Java and distributed object computing

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13 Νοε 2013 (πριν από 8 χρόνια και 3 μήνες)

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Java and distributed object computing

Chaopeng Zhou,

Pinglei Zhou, Junming wang


Since its inception in 1995, the Java language has generated intensive interest in
the computer industry

(Art Taylor 1997).

Distributed computing and Java go togeth
er naturally. As the first language
designed from the bottom up with networking in mind, Java makes it very easy for
computers to cooperate. Even the simplest applet running in a browser is a distributed
application, if you think about it. The client runni
ng the browser downloads and executes
code that is delivered by some other system.

When we think of distributed computing, we usually think of applications more
complex than a client and server communicating with the same protocol. We usually
nk in terms of programs that make remote procedure calls, access remote databases,
and collaborate with others to produce a single result. Java and Distributed Object
Computing project will discuss how to design and write such applications. It pays specia
attention to distributed data systems, collaboration, and applications that have high
bandwidth requirements.

We will mainly study

, and JDBC.

Topics and Scopes

Enterprise JavaBean

The modern enterprise information
system (EIS) requires the integration of
numerous technologies such as distribution, transactions, data management, security, and
naming. Off
shelf architectures such as Enterprise JavaBeans

(EJB) provide a pre
integrated solution that supports the q
uick development and deployment of information

The Enterprise JavaBeans is a server component model for Java and is a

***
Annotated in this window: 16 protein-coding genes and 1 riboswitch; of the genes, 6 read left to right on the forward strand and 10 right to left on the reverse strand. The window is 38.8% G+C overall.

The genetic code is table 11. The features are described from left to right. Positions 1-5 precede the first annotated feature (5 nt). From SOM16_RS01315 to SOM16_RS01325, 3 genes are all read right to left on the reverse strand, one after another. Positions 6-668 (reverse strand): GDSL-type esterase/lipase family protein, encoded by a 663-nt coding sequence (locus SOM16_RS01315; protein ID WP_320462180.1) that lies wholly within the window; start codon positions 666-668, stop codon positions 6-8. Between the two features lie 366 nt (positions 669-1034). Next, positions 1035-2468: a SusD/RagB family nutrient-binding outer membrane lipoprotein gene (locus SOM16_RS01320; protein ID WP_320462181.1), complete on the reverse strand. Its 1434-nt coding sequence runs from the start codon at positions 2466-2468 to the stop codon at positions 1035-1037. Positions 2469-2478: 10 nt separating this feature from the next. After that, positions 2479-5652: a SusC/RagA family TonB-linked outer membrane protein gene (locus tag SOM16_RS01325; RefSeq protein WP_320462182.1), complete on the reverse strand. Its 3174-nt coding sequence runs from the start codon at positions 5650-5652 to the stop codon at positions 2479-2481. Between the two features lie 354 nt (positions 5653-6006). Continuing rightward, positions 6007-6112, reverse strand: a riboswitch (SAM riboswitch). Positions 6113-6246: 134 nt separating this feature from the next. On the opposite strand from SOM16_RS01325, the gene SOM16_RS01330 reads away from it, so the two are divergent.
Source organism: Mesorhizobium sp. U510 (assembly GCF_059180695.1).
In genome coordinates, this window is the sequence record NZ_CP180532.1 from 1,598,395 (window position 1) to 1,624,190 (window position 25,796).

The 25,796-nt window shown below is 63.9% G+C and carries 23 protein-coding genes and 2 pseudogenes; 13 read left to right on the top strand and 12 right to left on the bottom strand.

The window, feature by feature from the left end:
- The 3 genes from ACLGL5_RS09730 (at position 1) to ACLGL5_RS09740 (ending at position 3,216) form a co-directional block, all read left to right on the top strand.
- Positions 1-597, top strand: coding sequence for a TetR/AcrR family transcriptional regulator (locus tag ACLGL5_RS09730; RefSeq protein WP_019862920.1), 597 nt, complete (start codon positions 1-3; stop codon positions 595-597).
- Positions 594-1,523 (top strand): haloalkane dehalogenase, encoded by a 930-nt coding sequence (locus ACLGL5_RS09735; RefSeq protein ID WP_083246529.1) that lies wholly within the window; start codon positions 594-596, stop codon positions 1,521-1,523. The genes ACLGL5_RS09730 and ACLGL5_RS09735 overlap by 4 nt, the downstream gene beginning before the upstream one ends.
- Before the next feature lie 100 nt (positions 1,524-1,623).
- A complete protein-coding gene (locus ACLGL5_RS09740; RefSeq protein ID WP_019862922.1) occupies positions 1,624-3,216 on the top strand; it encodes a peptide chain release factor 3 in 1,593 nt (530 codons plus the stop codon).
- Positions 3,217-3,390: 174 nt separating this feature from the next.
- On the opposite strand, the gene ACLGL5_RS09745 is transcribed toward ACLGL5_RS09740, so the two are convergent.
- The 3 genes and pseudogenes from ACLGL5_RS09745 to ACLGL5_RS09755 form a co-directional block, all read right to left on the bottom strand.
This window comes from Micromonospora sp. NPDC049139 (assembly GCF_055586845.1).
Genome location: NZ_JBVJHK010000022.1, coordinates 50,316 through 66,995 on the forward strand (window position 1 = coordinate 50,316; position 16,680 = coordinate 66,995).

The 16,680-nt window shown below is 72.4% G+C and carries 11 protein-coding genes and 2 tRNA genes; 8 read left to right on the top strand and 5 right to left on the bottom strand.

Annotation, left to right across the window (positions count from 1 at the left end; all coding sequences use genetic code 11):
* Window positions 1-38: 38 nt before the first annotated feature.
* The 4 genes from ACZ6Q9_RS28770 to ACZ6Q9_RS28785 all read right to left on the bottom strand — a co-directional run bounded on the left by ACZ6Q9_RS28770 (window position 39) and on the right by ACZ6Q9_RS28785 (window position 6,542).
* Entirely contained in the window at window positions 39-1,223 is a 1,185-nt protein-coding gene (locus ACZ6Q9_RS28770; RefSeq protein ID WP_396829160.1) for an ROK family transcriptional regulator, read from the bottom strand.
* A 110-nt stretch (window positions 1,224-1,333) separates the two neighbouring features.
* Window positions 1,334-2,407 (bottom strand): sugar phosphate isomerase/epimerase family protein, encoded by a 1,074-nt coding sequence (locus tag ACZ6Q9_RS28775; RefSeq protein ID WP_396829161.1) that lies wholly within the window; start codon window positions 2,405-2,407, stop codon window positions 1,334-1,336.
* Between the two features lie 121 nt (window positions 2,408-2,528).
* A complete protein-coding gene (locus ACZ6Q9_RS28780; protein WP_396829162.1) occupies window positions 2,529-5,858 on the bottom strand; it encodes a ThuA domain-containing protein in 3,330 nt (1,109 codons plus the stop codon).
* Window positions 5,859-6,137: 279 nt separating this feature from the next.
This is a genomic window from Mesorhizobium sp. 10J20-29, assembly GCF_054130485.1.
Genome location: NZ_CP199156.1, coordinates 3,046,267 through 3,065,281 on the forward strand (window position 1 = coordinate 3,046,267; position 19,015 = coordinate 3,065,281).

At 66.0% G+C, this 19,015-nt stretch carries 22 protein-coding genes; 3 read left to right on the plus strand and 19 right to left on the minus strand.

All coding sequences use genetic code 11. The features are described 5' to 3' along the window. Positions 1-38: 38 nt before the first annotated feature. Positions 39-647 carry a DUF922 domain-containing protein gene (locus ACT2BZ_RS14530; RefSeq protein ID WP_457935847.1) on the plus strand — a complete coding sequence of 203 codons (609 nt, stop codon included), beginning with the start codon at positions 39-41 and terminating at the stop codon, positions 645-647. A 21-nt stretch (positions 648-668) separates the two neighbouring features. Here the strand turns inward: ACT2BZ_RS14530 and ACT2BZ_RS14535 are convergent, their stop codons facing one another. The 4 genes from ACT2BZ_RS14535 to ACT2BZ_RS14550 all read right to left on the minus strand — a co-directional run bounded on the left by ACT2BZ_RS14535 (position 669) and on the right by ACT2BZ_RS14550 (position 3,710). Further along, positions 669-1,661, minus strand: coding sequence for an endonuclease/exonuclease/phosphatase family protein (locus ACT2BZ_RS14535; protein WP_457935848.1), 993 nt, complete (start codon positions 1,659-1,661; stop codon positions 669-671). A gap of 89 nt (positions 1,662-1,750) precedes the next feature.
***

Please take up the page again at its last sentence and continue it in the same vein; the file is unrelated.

specification for creating server
side, scalable, transactional, multiuser, and secure
level applications. It provide
s a consistent component architecture framework
for creating distributed n
tier middleware. Most important, EJBs can be deployed on top
of existing transaction processing systems including traditional transaction processing
monitors, Web servers, database
servers, application servers, and so forth. The EJB
programming model provides bean developers and EJB server vendors with a set of
contracts that defines a common platform for development.

There are two kinds of Enterprise Javabean: entity EJBeans and se
ssion EJBeans.
The entity beans are used to represent data in the database, while the session beans are
used to manage the interactions of the entity and other session beans, access resources,
and generally perform tasks on behalf of the client.

The primar
y advantages of going in for an EJB solution are: 1. EJB provides
developers architectural independence. 2. WORA(Write Once, Run Anywhere) for
side components. 3. EJB establishes roles for application development. 4. EJB
takes care of transaction ma
nagement. 5. EJB provides distributed transaction support. 6.
EJB helps create portable and scalable solutions. 7. EJB seamlessly integrates with
CORBA. 8. EJB provides for vendor specific enhancements.

The objective of this project is to discuss EJB(versi
on 2.0) in detail and then try to
build an application with EJB. We will show you how to build server side EJB
components and applications step by step. This project will mainly focus on Entity
EJBeans and Session EJBeans.


A few years a
go, the hype surrounding applets put Java on the map as a
programming language for the Web. Today, Java servlets stand poised to take Java to the
next level as a Web development language. The main reason is that servlets offer a fast,
powerful, portable re
placement for CGI scripts.

The Java Servlet API, introduced as the first standard extension to Java, provides a
generic mechanism to extend the functionality of any kind of server. Servlets are most
commonly used, however, to extend Web servers, p
erforming tasks traditionally handled
by CGI programs. So far, many Web servers can support servlets, including Apache,
Netscape's FastTrack and Enterprise Servers, Microsoft's IIS, O'Reilly's WebSite, and
JavaSoft's Java Web Server.

The beauty of s